Work at Home as a Military Spouse


Perhaps you have been contemplating becoming a “work at home mom.” If so, you are not alone. According to recent research conducted by The Motherhood Project, about 30 percent of mothers would like to be able to work from home. The study also revealed that the majority would like to have positions that are not so demanding of their time.


In making your decision as to whether you’d like to pursue your desire to work from home, perhaps as a medical transcriptionist or other job that can be done on your own time, here are some benefits and challenges that you may find helpful.


Let’s consider the experience of Rhonda Behnken, owner of Texas Virtual Assistant Services. After becoming a mother, she did not want to put her kids in daycare yet wanted to earn some additional income. Building on 12 years of work experience, she was able to launch her own web site design and administrative services business from her home. Not only was she able to keep up the skills she gained during her career, she was also able to stay home with her kids. “I can schedule my work day around my children’s school activities, stay home with a sick child or spend time with my husband who works odd shifts,” says Rhonda.


Many moms have said that they feel better about themselves when they are able to work from home. Not only can they continue to use and hone their talents, they also get the satisfaction of being able to contribute to household finances. “It’s such a confidence booster,” says Liz Folger, author of The Stay-at-Home Mom’s Guide to Making Money from Home. She believes that one of the biggest benefits afforded to women who work at home is flexibility.


While getting to spend time with the kids, having a flexible schedule and earning money all at once sounds great, there’s no question that having a job in the home take a lot of effort.


The first challenge is to get clients who can benefit from your services, which can be accomplished by using your marketing skills. Also, you will need to exercise patience as it often takes time to build a client base and earn decent pay. To be successful in your endeavors, be sure to set both short and long term goals and devise a detailed plan for achieving them.


Finding the time to focus on your work is also a challenge for some who work at home. Especially if you have young children in the home, you may have difficulty setting a routine work schedule. For example, as soon as you pick up the phone to call a client, your toddler wakes up from his nap and starts to cry. Needless to say, moms who work out of the home become quite proficient at multitasking. Finally, it’s important to have a good support system. If you can’t get it from your spouse, perhaps find a friend who will encourage you in your efforts.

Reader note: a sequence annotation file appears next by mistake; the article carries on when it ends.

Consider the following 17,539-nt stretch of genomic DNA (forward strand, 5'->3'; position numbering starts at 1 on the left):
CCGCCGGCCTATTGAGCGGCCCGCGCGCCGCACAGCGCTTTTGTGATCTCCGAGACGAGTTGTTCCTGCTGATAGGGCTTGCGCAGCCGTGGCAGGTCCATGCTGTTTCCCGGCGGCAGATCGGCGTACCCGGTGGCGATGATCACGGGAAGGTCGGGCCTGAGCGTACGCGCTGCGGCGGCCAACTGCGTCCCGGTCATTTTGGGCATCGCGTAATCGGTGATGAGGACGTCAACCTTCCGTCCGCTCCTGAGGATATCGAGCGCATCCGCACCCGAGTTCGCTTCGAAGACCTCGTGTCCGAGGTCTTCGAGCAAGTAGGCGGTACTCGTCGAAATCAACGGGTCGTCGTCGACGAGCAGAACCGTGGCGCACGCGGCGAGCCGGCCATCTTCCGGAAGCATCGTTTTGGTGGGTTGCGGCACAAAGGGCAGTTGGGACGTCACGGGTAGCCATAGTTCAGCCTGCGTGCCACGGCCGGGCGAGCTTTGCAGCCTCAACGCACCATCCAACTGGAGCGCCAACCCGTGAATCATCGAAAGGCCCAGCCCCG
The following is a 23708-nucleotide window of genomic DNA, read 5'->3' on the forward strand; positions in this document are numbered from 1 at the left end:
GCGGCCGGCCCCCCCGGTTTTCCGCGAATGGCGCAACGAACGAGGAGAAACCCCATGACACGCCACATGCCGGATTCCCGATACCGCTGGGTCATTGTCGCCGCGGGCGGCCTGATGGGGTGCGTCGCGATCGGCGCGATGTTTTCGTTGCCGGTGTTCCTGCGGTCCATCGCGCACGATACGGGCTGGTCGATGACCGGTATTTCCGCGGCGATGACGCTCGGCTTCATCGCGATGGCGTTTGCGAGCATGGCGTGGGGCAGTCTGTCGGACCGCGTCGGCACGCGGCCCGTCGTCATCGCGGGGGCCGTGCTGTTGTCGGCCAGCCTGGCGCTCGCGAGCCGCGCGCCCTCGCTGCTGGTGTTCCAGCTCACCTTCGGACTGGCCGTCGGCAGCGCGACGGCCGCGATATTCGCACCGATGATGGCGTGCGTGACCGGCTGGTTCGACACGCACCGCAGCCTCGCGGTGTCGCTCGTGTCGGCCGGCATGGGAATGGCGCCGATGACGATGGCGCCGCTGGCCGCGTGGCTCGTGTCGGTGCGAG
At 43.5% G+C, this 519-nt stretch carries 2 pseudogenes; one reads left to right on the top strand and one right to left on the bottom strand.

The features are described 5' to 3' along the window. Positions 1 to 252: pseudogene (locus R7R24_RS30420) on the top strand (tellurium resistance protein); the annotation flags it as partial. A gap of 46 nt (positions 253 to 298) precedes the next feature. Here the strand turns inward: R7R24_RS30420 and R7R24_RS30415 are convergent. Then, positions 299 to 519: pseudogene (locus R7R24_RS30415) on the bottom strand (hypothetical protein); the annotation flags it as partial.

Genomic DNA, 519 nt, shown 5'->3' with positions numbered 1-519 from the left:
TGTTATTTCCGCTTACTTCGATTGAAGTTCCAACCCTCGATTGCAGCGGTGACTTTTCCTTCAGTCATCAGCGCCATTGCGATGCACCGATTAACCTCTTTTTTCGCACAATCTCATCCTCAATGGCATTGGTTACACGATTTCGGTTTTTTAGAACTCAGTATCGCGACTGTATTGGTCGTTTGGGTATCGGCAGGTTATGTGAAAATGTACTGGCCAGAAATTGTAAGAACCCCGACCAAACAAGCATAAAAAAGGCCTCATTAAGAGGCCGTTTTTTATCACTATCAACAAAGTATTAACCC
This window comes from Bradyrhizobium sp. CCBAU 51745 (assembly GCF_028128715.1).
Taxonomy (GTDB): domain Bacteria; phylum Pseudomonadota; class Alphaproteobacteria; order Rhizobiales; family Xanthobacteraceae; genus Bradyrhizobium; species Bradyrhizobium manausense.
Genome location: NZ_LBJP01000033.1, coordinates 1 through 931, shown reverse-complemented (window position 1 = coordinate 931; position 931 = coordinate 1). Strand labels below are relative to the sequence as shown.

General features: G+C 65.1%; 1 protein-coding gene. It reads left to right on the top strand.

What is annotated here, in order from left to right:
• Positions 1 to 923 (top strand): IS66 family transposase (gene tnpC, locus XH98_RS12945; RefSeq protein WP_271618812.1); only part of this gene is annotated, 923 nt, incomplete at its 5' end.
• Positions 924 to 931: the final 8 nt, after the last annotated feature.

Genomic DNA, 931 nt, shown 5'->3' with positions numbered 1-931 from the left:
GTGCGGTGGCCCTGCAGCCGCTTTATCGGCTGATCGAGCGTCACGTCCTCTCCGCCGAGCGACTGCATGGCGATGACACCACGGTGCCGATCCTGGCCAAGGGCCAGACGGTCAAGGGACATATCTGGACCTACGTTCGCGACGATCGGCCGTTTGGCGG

Military Spouse Tips on Juggling Part-Time Work


Military wives are known for their talent at juggling the different aspects of their lives, from handling the emotions associated with deployment and its impact on the family, to caring for the kids and keeping things running smoothly on the home front.


If you are ready to add a part-time job to the mix, which many have found to be a great way for moms to stay connected to their careers and their families, there are some trade-offs you should be aware of in order to be successful in your endeavors and find your comfort zone. For example, you may have to take a cut in pay but will earn more time with your family.


For the purpose of illustration, let’s take a look at the situations of two women who made the transition from full-time positions to part-time work. Women who go from full-time employment to part-time work generally take home less money. When Julie, a lawyer, cut her work schedule from five days a week down to three, she lost her benefits which were worth 24 percent or almost a quarter of her pay.


Gretchen, an arts educator, switched jobs when she gave birth to her first child. She earned considerably less money in her new position and also lacks the benefits she was accustomed to receiving. When Gretchen’s maternity leave comes to an end, her day-care expenses will exceed her earnings.


Julie and Gretchen both agree that along with a reduction in their earning power, they must adopt a new outlook on their respective careers. For example, Julie sees that her law school acquaintances are gaining more prestige and an increase in pay while she is simply “staying afloat” in her part-time position.


Despite the sacrifices, Julie and Gretchen both agree that they have no regrets about their decision to go to work on a part time basis. In fact, they are both comfortable and confident with their decision to trade salary and advancements for more time spent with their families.“Part-time work can be the best decision for your quality of life,” says Julie, who just couldn’t visualize herself as both a mom and a full-time lawyer. And part-time jobs have long-term benefits not afforded to women who exit the workforce entirely. Attempting to return to work after being gone is difficult because employers first look for recent paid employment.


Here are some tips on how to thrive in a part-time job:

1) Seek support – Don’t hesitate to enlist the help of friends or relatives to watch your kids when clients demand longer hours.


2) Assess your needs – Regardless of what others say or do, it’s important to focus on what is best for you and your family.


3) Shop for benefits early – Before you start a family, it’s a good idea to seek out companies that offer progressive benefits.


4) Stay connected – As recommended by Rosyln Ridgeway, president of Business and Professional Women (BPW), consider joining industry and professional associations. This will keep you informed and current with trends in the business world.